The Tragedy of European Labor, 1918-1939

The Tragedy of European Labor, 1918-1939

The Tragedy of European Labor, 1918-1939

The Tragedy of European Labor, 1918-1939

Excerpt

The time is probably approaching when the history of European labor during and after World War II ought to be written. Indeed, there is some danger in delay; memories fade (and memories are probably at this time the only record of much of this history), and in the fast-moving kaleidoscope of the postwar scene history is no doubt being assiduously rewritten to fit later insights and necessities. Pending this major piece of history writing, however, a few significant trends perhaps deserve immediate, though brief, attention, particularly as they refer to the main developments outlined in this book.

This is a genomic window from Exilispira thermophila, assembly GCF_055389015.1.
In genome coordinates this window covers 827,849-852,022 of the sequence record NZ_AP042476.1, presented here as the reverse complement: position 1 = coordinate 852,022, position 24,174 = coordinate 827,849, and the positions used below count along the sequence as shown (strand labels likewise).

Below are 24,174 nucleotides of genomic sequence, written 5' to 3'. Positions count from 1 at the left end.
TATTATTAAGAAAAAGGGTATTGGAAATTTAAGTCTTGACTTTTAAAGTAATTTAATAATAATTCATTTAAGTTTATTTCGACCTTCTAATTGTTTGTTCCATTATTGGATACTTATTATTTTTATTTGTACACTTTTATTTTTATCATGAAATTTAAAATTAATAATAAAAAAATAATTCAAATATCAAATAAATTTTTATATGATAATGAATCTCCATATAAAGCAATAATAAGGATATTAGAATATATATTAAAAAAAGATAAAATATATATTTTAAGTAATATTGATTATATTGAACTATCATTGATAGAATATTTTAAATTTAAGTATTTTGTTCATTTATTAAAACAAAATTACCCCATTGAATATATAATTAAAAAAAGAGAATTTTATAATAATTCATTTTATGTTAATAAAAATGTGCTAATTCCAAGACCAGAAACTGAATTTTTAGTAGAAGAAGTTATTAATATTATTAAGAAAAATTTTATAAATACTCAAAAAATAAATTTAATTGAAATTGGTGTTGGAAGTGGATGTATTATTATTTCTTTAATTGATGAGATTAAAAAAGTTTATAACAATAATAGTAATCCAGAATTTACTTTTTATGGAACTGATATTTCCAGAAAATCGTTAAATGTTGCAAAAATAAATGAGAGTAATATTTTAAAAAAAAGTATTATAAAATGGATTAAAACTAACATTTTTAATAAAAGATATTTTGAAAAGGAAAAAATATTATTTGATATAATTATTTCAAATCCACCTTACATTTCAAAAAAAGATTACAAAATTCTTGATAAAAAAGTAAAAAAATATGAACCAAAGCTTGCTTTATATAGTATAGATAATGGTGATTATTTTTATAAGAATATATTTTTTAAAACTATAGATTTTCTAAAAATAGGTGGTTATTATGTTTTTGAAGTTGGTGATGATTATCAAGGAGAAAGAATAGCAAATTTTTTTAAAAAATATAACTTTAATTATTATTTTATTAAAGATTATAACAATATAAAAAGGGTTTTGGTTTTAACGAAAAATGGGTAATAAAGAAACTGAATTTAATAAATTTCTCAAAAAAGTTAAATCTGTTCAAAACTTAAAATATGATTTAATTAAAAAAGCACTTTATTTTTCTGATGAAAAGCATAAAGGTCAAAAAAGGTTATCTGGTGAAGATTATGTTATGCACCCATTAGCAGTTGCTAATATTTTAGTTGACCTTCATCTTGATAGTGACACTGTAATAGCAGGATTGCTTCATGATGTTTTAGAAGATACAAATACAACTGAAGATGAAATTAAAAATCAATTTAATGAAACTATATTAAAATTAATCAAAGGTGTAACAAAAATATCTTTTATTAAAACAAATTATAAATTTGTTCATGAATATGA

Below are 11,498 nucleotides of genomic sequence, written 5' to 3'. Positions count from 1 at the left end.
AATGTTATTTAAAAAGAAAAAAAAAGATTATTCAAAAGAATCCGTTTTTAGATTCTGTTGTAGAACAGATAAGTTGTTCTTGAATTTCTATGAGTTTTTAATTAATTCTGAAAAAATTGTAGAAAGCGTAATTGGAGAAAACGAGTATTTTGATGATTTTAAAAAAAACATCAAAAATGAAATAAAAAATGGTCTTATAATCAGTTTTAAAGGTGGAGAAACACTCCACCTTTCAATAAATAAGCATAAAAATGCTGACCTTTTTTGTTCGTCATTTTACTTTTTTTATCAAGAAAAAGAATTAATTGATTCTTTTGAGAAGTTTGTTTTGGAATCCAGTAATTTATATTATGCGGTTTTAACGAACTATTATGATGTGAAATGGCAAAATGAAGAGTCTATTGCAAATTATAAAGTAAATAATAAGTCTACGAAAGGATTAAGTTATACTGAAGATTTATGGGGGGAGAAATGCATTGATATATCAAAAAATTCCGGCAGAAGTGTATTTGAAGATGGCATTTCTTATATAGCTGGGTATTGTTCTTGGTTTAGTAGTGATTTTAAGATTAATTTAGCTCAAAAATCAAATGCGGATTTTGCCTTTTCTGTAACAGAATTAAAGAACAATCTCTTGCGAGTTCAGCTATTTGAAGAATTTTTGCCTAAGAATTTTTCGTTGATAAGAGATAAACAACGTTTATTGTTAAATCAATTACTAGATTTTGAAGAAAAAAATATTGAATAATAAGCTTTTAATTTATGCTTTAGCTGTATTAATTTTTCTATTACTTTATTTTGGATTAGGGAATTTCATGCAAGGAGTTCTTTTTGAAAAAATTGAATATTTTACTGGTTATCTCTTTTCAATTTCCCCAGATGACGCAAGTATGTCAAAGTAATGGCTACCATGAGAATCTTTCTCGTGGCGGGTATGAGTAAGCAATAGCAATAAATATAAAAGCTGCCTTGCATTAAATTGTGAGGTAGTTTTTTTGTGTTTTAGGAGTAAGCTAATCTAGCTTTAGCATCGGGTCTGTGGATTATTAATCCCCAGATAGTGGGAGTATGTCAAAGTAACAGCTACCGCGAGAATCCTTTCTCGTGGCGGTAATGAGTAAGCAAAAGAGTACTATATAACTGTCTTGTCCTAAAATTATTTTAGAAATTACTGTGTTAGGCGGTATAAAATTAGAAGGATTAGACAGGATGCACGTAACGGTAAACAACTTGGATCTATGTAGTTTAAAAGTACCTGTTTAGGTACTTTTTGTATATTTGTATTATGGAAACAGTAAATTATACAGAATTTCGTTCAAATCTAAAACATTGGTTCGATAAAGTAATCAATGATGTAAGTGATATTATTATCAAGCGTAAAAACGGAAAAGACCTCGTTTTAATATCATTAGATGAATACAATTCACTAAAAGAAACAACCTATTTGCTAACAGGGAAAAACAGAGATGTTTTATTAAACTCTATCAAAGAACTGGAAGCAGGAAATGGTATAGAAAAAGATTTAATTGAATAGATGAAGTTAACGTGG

The end of hostilities in Europe has been followed by a major attempt to unify the trade-union movement in those countries in which it has traditionally been split according to political philosophies. This effort was the result of a number of factors: the Socialist-Communist division, sharply accentuated by the RussoGerman pact of 1939, had lost a good deal of its acerbity after June, 1941, when the Communists once again changed their "line" and became the most enthusiastic advocates of resistance to Hitlerism; under the Nazi occupation the labor groups -- Socialists, Communists, and Catholics -- coöperated wholeheartedly in the "Resistance"; after June, 1941, the Communists developed a new stage in their United Front policy, which was intended to bring about the merger of all anti-Nazi unions, clearly in the hope of dominating the united organizations; lastly and less significantly, the German Labor Front, despite its objectionable basic features, had demonstrated what powerful means of action -- financial and otherwise -- a unified labor organization might have at its disposal.

The attempt to merge Socialists, Communists, and Catholics in . . .

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